Oil workers battle a fire in Kuwait in 1991. It took nearly an entire year to cap the oil wells that were set on fire by Saddam Hussein's forces during the Gulf War.
Workers dive into a lake to help clean themselves off.
Many of the wellheads had to be repaired or replaced. "It was a bit like trying to put a new faucet on a broken water pipe -- without turning off the water," Salgado wrote in his book.
Hundreds of wells were set on fire by Iraqi troops. It was the largest oil spill in world history.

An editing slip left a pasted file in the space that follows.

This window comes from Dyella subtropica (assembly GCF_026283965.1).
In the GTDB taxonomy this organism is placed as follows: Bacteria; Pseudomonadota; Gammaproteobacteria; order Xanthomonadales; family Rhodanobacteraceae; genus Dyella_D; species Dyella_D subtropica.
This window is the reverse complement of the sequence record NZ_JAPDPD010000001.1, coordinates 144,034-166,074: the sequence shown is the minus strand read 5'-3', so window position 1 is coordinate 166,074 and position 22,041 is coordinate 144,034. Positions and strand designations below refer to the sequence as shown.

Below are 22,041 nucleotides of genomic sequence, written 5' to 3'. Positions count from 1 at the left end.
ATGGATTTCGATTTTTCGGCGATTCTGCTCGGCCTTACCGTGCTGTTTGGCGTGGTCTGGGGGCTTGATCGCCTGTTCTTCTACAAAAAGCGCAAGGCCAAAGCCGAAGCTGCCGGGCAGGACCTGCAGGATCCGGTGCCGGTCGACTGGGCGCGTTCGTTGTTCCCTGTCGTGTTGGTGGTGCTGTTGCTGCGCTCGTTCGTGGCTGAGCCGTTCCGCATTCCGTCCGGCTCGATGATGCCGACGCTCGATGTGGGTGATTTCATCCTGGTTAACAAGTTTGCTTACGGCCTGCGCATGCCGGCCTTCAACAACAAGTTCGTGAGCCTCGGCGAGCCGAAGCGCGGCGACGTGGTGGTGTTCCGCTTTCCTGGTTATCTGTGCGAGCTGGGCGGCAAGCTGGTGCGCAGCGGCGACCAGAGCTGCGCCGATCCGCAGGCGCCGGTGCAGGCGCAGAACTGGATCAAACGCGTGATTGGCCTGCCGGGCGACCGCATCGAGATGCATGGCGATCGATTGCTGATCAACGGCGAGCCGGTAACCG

Salgado recalls intense heat, toxic fumes and deafening noise. "By the end of each day, my jaws literally ached from the sheer tension of being exposed for hours on end to heat, noise and oil and to the perennial hazard of a major explosion," he said.